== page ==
Around 5700 PK Ranger XLT and Wildtrak vehicles sold between April 2009 and January 2011 with cruise control fitted standard are affected by the recall.
Another 2300 PJ and PK Ranger vehicles that had cruise control fitted as a Ford Genuine Accessory between the same time period are also subject to the recall.
The official recall notice published on the Australian Competition & Consumer Commission website says the cruise control system in affected vehicles may not operate correctly:
“The driver may experience the inability to 'set' or 'activate' cruise control, or to 'cancel' or 'de-activate' cruise control when it is engaged.”
Ford Australia’s Neil McDonald said as far as they knew the cruise control defect only affected Australian vehicles, and would not apply to Mazda BT-50 vehicles.
He said there have been no reports of accidents or injuries as a result of the defect.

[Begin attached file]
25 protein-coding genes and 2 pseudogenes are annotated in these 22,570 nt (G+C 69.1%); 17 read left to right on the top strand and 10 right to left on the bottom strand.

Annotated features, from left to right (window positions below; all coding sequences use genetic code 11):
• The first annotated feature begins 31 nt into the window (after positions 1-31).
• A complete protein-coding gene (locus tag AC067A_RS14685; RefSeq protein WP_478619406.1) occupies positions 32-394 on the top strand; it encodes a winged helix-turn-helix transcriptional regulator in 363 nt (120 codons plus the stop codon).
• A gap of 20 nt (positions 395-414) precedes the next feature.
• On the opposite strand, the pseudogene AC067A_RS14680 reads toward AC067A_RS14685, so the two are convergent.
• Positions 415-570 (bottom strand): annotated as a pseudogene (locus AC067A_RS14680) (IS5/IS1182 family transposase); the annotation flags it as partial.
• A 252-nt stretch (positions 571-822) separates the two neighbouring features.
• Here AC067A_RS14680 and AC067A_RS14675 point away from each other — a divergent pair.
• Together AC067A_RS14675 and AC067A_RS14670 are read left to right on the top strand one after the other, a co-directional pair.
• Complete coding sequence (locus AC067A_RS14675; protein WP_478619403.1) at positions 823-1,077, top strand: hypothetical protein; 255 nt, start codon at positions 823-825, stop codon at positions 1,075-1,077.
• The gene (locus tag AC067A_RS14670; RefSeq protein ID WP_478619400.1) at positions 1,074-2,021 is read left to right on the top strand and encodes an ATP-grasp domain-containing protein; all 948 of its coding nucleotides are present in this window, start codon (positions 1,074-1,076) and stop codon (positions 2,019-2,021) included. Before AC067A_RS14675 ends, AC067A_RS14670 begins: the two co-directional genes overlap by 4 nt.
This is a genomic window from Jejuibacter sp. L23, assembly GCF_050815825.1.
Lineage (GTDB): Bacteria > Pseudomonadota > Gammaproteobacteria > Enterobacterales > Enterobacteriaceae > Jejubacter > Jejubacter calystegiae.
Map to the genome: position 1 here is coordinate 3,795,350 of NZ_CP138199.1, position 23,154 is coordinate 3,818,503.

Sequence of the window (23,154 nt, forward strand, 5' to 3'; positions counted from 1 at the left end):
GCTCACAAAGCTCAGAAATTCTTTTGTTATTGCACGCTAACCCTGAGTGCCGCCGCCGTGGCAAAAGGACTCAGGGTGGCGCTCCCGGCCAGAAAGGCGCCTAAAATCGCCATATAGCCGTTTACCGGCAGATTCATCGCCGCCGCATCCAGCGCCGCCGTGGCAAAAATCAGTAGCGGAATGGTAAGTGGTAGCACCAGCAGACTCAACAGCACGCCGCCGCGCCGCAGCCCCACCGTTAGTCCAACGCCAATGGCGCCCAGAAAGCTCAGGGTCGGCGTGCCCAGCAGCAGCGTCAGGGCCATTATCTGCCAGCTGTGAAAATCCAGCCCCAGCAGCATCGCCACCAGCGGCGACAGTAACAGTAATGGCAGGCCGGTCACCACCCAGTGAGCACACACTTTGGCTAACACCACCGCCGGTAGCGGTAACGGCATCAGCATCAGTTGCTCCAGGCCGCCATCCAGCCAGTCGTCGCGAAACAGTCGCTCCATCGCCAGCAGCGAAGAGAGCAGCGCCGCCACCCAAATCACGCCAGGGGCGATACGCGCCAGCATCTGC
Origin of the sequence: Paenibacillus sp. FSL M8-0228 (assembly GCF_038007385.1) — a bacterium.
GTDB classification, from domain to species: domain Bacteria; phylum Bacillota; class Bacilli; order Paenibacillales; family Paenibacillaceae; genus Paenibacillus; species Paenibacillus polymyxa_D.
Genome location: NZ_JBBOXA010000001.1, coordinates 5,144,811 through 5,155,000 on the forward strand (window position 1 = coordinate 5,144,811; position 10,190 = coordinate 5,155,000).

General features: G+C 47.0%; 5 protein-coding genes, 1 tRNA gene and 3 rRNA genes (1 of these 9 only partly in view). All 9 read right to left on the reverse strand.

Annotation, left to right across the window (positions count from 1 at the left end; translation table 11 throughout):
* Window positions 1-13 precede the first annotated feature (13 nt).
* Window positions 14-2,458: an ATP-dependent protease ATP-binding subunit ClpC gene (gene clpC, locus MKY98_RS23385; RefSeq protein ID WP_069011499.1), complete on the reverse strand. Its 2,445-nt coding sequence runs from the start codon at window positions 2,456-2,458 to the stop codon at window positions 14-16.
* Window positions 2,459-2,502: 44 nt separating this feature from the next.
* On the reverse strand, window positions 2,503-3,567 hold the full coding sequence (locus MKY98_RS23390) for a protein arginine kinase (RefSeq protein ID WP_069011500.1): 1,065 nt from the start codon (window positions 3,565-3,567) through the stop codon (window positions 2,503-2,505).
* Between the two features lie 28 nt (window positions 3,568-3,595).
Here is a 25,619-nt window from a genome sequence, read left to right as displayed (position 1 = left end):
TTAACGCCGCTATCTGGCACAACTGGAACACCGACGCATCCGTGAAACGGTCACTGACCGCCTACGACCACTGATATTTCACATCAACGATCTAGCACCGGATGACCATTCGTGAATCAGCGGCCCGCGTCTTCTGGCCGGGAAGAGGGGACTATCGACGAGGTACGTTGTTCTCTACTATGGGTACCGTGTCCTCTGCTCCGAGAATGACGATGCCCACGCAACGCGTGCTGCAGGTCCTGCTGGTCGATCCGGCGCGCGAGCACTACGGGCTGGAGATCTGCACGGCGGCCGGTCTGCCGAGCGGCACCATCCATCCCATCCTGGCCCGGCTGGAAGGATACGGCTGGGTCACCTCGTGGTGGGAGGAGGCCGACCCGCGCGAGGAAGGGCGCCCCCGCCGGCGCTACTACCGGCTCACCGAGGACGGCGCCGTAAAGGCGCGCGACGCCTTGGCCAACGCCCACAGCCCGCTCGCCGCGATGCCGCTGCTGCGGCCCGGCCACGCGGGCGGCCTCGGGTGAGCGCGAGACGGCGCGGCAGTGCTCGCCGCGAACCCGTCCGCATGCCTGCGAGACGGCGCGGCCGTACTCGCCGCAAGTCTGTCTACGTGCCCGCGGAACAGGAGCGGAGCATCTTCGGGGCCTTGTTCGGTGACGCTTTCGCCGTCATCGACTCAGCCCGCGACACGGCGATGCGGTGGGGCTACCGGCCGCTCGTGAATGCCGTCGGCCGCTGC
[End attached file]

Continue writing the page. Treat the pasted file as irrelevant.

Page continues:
Mr McDonald said dealers would disable the defective cruise control systems and repair them with a permanent replacement. He admitted some owners would have to return to the dealer twice to complete the two-stage process, as replacement parts are expected to arrive in Australia progressively over the next couple of months.
Ford Australia says it will write to all owners of PK Ranger XLT and Wildtrak vehicles at their last known address, and says owners of PJ and PK Ranger vehicles will be contacted by the Ford dealer who installed the system in their vehicle.
All recall actions will be conducted at no cost to the owners.
The cruise control recall follows two recalls that affected a larger sample of Ford Ranger utilities in September last year.
In total, 30,465 PJ and PK Rangers were recalled because of defects to the bonnet strikers and the automatic transmission.